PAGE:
It’s quite amazing how much of an incline flat roads appear to have when you’re cycling. Roads I have driven on, even walked along, which I was convinced were nothing but 100% horizontal have turned out to be bumpy, uneven, full of potholes, drain covers and manholes, and are always either uphill or downhill.
My last bike had 3 gears, which was considered quite advanced technology in my youth. This one has 3 on the left handle and 6 on the right and I think it’s as basic as they come these days. At least half the energy I expended this morning went on trying to figure out how to use them without changing gear every 2 seconds.
Still, at least this time out I was sensible enough to plan my route so that the majority of the outward journey was up the flat road and the return was mostly downhill.
Despite being breathless as I wheeled the bike through the gate, I began to think perhaps it wasn’t too bad after all. As I locked the shed and returned to the house however, I was suddenly overcome with tiredness; I stepped in through the door and was hit with a wave of exhaustion; I struggled to get my shoes and bike helmet off, flopped onto the sofa and the room began to spin.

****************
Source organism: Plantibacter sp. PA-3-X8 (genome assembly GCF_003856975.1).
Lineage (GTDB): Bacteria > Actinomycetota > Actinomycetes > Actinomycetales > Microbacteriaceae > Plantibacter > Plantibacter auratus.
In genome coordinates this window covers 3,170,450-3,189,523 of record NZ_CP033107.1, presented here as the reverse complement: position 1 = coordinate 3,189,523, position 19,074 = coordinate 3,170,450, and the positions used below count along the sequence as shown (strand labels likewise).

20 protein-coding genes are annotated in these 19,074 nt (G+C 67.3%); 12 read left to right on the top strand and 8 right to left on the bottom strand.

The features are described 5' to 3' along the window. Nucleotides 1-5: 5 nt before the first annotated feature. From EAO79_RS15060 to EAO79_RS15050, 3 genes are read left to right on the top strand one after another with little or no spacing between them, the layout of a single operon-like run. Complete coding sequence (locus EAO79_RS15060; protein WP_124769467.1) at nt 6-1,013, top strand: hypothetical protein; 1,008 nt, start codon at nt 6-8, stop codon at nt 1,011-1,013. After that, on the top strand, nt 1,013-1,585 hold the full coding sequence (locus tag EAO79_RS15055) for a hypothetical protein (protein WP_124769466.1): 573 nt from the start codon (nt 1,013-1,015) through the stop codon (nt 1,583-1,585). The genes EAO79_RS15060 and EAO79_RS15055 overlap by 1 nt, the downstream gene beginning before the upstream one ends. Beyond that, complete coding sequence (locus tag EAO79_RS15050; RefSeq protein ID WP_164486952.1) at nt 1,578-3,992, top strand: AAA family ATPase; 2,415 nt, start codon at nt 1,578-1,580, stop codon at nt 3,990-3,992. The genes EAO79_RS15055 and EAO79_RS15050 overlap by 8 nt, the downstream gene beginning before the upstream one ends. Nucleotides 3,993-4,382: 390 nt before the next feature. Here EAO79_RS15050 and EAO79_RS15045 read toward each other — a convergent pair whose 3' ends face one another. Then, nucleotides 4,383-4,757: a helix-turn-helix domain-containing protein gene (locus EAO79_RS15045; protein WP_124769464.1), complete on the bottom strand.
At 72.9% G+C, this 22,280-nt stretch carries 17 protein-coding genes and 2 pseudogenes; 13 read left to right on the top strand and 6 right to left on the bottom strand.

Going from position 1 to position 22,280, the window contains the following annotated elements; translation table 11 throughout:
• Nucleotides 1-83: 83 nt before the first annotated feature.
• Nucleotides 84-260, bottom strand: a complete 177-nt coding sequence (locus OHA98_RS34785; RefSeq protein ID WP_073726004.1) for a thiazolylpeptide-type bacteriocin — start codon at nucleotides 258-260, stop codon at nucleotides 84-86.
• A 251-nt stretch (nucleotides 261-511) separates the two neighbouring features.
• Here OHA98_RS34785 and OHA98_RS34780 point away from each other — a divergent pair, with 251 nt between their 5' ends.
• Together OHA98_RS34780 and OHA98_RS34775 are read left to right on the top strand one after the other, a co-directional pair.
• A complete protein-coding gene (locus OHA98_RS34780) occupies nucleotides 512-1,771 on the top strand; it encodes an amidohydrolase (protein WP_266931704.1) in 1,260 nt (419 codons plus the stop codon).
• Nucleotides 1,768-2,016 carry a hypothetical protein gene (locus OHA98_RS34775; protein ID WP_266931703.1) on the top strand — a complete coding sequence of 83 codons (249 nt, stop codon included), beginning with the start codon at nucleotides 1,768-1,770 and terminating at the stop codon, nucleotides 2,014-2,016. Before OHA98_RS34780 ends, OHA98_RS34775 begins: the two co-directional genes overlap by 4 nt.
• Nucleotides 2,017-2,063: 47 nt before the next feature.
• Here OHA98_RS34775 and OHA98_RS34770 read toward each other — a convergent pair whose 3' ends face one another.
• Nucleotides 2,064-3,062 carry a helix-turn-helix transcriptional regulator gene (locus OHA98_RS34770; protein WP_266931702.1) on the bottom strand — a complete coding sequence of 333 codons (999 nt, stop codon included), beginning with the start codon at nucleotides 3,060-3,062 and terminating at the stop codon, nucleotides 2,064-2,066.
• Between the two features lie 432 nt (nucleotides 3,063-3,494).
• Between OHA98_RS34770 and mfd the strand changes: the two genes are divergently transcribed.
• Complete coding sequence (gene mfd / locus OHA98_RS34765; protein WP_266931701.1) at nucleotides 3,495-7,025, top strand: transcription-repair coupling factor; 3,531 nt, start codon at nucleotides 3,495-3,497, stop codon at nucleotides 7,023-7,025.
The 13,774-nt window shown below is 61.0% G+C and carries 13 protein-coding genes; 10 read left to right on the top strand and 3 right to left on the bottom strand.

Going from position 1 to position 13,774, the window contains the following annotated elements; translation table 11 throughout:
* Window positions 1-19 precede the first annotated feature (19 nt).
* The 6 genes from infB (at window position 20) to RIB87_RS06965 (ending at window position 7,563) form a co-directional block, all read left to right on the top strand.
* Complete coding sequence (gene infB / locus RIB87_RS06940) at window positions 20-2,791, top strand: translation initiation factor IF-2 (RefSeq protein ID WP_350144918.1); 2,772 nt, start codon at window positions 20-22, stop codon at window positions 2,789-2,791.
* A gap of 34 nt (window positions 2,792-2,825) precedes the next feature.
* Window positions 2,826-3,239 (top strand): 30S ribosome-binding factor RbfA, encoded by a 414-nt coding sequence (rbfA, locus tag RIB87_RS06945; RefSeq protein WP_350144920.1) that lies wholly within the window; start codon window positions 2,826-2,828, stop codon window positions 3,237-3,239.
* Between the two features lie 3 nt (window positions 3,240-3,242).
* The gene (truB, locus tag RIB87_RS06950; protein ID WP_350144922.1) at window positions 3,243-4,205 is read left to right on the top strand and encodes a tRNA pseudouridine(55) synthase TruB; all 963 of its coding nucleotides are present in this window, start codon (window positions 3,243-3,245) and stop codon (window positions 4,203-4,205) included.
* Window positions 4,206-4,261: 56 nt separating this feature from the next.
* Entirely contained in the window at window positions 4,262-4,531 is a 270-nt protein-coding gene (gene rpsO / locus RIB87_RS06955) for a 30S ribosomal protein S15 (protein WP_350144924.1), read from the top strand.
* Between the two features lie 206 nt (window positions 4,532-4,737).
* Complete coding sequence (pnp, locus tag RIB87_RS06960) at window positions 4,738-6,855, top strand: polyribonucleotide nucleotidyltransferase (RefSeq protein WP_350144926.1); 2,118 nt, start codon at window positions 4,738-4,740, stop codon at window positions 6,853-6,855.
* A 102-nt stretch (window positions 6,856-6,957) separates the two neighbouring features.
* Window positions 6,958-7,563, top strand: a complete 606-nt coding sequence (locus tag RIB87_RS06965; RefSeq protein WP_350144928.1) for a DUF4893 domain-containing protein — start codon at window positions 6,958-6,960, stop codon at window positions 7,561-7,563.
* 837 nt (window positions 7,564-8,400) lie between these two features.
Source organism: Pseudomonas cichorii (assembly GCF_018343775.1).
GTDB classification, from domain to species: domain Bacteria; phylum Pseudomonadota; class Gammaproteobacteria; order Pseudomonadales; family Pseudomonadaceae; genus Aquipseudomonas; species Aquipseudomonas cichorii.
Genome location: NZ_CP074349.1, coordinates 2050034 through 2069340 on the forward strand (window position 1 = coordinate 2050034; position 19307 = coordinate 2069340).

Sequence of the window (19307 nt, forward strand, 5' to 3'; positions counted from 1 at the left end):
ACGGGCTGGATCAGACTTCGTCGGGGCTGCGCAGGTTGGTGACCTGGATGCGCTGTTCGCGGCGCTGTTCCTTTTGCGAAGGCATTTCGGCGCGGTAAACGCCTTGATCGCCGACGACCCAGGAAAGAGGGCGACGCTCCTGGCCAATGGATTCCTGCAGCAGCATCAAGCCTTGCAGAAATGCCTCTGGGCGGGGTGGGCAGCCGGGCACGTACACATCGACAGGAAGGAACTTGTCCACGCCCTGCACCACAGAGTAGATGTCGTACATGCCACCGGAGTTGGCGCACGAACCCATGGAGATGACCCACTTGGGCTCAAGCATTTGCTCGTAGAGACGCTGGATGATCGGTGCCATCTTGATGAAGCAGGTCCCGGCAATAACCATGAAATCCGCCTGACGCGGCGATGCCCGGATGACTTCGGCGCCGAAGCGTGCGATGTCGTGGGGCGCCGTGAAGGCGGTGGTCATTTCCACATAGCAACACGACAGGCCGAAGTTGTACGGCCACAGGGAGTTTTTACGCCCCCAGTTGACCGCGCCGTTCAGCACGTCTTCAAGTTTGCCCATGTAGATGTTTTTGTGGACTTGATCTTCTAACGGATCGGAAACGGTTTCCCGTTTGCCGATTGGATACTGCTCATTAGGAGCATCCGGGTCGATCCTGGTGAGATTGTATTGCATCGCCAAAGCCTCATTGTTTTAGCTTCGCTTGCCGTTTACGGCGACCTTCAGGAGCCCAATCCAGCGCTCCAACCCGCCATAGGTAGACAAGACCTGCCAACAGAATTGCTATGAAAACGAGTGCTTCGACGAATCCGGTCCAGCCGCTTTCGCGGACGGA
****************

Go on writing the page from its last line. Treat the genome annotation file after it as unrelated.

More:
It took half an hour and a strong cup of coffee to recover a vague semblance of normality, and finally be able to answer Maggie’s question of how far I’d travelled on my quest to push my body to the limit and test the boundaries of human endurance. I was able to boast that in the 20 minutes I was away I’d covered a little over TWO miles.
Every doctor, health advisor, fitness magazine, video or TV programme insists that exercise is good for you. Sometimes, however, it’s difficult to equate the experience with the faith.